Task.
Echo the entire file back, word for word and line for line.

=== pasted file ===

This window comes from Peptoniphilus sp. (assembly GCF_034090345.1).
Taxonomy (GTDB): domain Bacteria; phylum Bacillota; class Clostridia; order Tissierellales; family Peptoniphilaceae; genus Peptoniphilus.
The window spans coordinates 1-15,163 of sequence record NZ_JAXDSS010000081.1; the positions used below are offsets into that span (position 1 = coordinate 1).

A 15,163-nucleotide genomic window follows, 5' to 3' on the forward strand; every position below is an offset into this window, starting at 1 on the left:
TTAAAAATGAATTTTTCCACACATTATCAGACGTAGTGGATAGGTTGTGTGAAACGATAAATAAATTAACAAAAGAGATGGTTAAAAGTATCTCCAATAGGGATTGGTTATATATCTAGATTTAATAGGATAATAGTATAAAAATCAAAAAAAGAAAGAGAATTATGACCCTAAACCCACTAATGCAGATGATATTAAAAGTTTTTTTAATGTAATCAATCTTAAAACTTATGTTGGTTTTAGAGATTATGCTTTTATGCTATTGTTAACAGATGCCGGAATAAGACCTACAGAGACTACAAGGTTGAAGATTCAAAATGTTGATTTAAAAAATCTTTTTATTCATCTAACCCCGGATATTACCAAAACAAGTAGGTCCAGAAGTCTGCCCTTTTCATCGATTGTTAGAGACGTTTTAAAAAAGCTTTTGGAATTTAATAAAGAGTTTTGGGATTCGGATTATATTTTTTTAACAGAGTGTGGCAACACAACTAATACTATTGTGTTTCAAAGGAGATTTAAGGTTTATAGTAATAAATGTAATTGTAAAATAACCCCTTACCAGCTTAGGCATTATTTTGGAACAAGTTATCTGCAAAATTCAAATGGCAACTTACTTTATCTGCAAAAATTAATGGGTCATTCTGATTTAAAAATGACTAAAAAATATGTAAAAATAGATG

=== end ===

This window comes from Peptoniphilus sp. (assembly GCF_034090345.1).
Taxonomy (GTDB): domain Bacteria; phylum Bacillota; class Clostridia; order Tissierellales; family Peptoniphilaceae; genus Peptoniphilus.
The window spans coordinates 1-15,163 of sequence record NZ_JAXDSS010000081.1; the positions used below are offsets into that span (position 1 = coordinate 1).

A 15,163-nucleotide genomic window follows, 5' to 3' on the forward strand; every position below is an offset into this window, starting at 1 on the left:
TTAAAAATGAATTTTTCCACACATTATCAGACGTAGTGGATAGGTTGTGTGAAACGATAAATAAATTAACAAAAGAGATGGTTAAAAGTATCTCCAATAGGGATTGGTTATATATCTAGATTTAATAGGATAATAGTATAAAAATCAAAAAAAGAAAGAGAATTATGACCCTAAACCCACTAATGCAGATGATATTAAAAGTTTTTTTAATGTAATCAATCTTAAAACTTATGTTGGTTTTAGAGATTATGCTTTTATGCTATTGTTAACAGATGCCGGAATAAGACCTACAGAGACTACAAGGTTGAAGATTCAAAATGTTGATTTAAAAAATCTTTTTATTCATCTAACCCCGGATATTACCAAAACAAGTAGGTCCAGAAGTCTGCCCTTTTCATCGATTGTTAGAGACGTTTTAAAAAAGCTTTTGGAATTTAATAAAGAGTTTTGGGATTCGGATTATATTTTTTTAACAGAGTGTGGCAACACAACTAATACTATTGTGTTTCAAAGGAGATTTAAGGTTTATAGTAATAAATGTAATTGTAAAATAACCCCTTACCAGCTTAGGCATTATTTTGGAACAAGTTATCTGCAAAATTCAAATGGCAACTTACTTTATCTGCAAAAATTAATGGGTCATTCTGATTTAAAAATGACTAAAAAATATGTAAAAATAGATG